Nizhny Novgorod

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Nizhny Novgorod

(nyēsh`nyī nôf`gərəd), formerly




city (1989 pop. 1,438,000), capital of Nizhny Novgorod region and the administrative center of the Volga federal district, E European Russia, on the Volga and Oka rivers. A major river port and a rail and air center, it is one of the chief industrial cities of Russia. Heavy machinery, steel, chemicals, and textiles are produced. The city is the site of one of the largest automobile factories in Russia. Nizhny Novgorod stretches along the Volga and Oka rivers and is surrounded by large satellite towns such as Bakna Bor, Pravinsk, and Kstovo. In 1221 a prince of Vladimir founded the city as a frontier post against the Volga Bulgars and Mordovians. It became a major trading point for Russia and the East. In 1350 it became the capital of the Suzdal–Nizhny Novgorod principality and was annexed in 1392 by Moscow. From 1608 to 1612 the city was the rallying point for the Russian army that defeated the Polish, Lithuanian, and Cossack armies. Nizhny Novgorod was famous for its annual trade fairs, held from 1817 to 1930, except during the Bolshevik Revolution and the civil war. Its turreted stone kremlin dates from the 13th cent. There are two 13th-century churches, a palace (1625–31), the Uspensky church (1672–74), and the Stroganov and Christmas churches (late 17th-early 18th cent.). The university was founded in 1918. Nizhny Novgorod was named Gorky from 1932 to 1991 for Maxim GorkyGorky, Maxim or Maksim
[Rus.,=Maxim the Bitter], pseud. of Aleksey Maximovich Pyeshkov,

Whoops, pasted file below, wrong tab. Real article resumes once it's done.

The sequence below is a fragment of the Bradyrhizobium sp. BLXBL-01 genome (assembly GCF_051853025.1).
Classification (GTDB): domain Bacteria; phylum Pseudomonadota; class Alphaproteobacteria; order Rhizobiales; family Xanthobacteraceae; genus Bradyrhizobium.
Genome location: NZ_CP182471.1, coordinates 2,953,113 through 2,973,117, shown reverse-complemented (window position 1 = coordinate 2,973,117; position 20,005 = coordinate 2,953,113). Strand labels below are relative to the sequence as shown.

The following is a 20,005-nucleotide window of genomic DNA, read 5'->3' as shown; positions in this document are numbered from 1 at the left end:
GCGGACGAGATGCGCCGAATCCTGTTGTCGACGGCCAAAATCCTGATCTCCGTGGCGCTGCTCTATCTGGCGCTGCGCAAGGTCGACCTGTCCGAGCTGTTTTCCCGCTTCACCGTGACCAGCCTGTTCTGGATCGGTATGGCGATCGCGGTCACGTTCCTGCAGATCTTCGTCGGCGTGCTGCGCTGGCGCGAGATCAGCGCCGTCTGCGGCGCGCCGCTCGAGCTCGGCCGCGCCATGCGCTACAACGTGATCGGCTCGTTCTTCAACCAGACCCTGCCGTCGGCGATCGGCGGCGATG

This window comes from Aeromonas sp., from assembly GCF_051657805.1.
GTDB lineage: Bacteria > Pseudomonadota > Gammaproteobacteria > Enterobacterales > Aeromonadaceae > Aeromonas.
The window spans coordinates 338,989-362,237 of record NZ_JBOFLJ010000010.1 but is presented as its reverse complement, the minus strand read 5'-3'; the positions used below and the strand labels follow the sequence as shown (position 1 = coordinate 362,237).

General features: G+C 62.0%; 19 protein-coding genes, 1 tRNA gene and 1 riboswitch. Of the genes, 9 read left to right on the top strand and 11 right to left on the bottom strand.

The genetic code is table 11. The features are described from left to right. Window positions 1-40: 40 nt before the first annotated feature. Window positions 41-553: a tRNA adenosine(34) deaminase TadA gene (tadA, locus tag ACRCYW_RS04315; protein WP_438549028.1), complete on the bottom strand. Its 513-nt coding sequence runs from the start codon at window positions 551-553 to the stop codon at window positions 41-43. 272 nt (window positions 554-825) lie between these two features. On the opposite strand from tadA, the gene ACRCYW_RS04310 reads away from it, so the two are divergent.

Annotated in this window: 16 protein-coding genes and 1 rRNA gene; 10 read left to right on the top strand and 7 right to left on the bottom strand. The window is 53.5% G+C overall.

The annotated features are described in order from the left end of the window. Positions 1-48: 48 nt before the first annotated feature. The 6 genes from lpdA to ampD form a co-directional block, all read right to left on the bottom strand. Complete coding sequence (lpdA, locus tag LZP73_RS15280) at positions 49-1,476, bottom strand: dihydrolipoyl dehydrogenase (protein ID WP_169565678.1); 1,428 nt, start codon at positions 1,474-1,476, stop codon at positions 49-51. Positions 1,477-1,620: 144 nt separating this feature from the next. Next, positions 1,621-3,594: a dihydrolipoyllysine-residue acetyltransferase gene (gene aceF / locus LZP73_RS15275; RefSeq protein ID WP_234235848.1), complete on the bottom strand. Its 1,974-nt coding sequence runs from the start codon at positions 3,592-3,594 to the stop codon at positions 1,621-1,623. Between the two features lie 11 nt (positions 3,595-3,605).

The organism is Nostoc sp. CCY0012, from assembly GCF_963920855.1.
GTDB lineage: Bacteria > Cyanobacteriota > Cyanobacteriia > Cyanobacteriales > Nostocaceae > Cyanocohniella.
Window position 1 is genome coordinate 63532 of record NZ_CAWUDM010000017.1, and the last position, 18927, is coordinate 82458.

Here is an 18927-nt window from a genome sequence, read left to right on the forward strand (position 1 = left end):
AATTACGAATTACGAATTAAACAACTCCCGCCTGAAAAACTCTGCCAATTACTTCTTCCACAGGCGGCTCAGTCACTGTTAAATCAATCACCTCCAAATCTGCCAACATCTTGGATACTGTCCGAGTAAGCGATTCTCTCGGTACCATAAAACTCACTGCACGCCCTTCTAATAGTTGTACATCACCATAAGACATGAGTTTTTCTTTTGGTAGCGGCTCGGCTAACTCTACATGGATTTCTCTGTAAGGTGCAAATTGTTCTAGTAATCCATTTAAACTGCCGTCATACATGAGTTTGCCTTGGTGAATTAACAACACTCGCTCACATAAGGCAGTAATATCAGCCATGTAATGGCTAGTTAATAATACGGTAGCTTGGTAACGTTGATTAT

1868–1936, Russian writer, b. Nizhny Novgorod (named Gorky, 1932–91).
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, who was born there.
The Columbia Electronic Encyclopedia™ Copyright © 2013, Columbia University Press. Licensed from Columbia University Press. All rights reserved.
The following article is from The Great Soviet Encyclopedia (1979). It might be outdated or ideologically biased.

Nizhny Novgorod


the former name (until 1932) of the city of Gorky, the administrative center of Gorky Oblast, RSFSR. 17–1783–2]

The Great Soviet Encyclopedia, 3rd Edition (1970-1979). © 2010 The Gale Group, Inc. All rights reserved.
References in periodicals archive ?
Like all other competition venues at the 2018 World Cup, Nizhny Novgorod Stadium features a hybrid pitch that mixes natural and artificial grass.
Nizhny Novgorod airport handled 461,424 passengers in 2011, up 22.5% on the year.Country: RussiaSector: Air TransportTarget: OAO Nizhny Novgorod International AirportBuyer: OAO Koltsovo airport Type: Corporate acquisitionStatus: Closed
`It used to be called the revolutionaries' disease as it swallowed up the fighters for a brighter future who were sent into exile or to prison,' says Alla Balashova, the main initiator of today's event in Nizhny Novgorod. `At times of social and economic instability, when people work till they are totally worn out, they become easy targets.'
Supported by Boris Nemtsov, a former Governor of Nizhny Novgorod, who was then Deputy Prime Minister of Russia, from the Russian side and by Baroness Smith of Gilmorehill, a member of the House of Lords, from the British side, the project aimed at a joint workshop for Russian and British artists followed by exhibitions in Russia and the UK.